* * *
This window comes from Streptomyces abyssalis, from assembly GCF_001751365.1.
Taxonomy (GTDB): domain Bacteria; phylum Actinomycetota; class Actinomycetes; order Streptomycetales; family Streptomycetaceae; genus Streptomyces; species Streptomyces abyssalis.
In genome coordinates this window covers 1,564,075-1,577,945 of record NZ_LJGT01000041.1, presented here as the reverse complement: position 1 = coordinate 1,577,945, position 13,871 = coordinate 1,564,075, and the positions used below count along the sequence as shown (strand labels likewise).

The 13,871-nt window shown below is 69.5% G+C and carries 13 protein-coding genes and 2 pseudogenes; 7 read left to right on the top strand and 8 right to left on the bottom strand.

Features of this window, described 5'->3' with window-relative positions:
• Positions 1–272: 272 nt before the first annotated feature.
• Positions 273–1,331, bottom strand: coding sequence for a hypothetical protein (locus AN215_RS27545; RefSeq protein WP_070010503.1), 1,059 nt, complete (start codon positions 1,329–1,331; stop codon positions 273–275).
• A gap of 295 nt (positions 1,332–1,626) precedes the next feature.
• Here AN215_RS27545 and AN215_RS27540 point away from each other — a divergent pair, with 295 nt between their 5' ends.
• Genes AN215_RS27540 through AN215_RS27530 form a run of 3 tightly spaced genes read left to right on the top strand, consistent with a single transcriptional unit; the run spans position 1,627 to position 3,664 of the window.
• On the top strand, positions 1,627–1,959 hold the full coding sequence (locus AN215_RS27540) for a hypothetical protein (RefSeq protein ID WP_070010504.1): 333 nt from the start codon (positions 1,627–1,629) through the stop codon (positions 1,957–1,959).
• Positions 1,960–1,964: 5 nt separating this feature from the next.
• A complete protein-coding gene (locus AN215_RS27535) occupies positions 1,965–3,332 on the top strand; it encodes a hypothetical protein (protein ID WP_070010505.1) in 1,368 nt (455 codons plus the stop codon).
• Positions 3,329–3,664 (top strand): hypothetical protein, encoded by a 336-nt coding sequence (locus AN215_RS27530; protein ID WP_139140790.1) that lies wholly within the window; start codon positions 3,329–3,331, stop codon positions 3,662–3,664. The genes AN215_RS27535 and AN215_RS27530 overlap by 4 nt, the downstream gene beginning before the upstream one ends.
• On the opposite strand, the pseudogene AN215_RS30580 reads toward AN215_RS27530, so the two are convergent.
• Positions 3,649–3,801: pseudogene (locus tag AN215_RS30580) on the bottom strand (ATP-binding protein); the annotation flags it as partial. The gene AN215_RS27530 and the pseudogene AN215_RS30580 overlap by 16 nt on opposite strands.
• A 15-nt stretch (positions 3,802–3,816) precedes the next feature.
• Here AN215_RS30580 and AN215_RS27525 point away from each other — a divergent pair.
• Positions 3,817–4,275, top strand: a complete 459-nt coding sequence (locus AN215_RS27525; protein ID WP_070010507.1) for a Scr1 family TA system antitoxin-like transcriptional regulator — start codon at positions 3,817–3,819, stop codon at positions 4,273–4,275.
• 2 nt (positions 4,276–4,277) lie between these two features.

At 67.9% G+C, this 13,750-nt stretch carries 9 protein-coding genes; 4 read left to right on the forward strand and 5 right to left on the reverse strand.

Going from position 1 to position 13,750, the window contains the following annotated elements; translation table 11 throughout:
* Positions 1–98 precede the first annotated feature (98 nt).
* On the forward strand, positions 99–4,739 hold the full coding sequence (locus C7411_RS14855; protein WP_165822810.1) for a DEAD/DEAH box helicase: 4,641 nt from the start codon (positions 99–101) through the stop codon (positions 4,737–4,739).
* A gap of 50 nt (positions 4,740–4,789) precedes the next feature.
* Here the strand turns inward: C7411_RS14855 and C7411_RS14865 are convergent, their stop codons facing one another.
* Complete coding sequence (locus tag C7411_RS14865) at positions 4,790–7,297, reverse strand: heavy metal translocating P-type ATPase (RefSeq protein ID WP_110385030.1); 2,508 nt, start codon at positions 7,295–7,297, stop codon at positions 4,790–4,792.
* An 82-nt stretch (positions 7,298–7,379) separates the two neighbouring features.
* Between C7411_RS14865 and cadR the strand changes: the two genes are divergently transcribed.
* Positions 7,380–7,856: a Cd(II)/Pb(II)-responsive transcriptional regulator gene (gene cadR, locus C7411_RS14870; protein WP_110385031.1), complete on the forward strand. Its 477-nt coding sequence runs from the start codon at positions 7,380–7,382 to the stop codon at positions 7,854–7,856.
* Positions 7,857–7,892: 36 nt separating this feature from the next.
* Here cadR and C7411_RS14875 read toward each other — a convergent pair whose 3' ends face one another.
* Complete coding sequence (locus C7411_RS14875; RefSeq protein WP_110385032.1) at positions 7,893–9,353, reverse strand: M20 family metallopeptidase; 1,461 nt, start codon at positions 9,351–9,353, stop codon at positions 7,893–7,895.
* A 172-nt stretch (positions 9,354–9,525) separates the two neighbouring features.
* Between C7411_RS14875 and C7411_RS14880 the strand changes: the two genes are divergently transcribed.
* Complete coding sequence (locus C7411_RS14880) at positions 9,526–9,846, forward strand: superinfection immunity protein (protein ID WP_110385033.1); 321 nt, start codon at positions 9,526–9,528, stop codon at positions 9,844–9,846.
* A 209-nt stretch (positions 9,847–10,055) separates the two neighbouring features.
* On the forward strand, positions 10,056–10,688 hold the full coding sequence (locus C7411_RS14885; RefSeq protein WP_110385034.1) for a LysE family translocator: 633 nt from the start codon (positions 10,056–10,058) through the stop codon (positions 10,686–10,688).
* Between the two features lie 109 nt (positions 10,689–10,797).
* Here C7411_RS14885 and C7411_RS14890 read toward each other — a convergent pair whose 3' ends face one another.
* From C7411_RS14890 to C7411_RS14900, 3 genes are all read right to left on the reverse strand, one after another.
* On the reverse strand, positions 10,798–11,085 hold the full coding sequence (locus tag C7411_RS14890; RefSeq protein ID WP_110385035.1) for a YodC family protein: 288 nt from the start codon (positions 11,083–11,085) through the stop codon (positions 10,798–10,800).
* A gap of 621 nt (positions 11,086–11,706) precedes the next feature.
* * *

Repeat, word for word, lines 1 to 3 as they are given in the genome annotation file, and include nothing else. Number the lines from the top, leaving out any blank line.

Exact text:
This window comes from Streptomyces abyssalis, from assembly GCF_001751365.1.
Taxonomy (GTDB): domain Bacteria; phylum Actinomycetota; class Actinomycetes; order Streptomycetales; family Streptomycetaceae; genus Streptomyces; species Streptomyces abyssalis.
In genome coordinates this window covers 1,564,075-1,577,945 of record NZ_LJGT01000041.1, presented here as the reverse complement: position 1 = coordinate 1,577,945, position 13,871 = coordinate 1,564,075, and the positions used below count along the sequence as shown (strand labels likewise).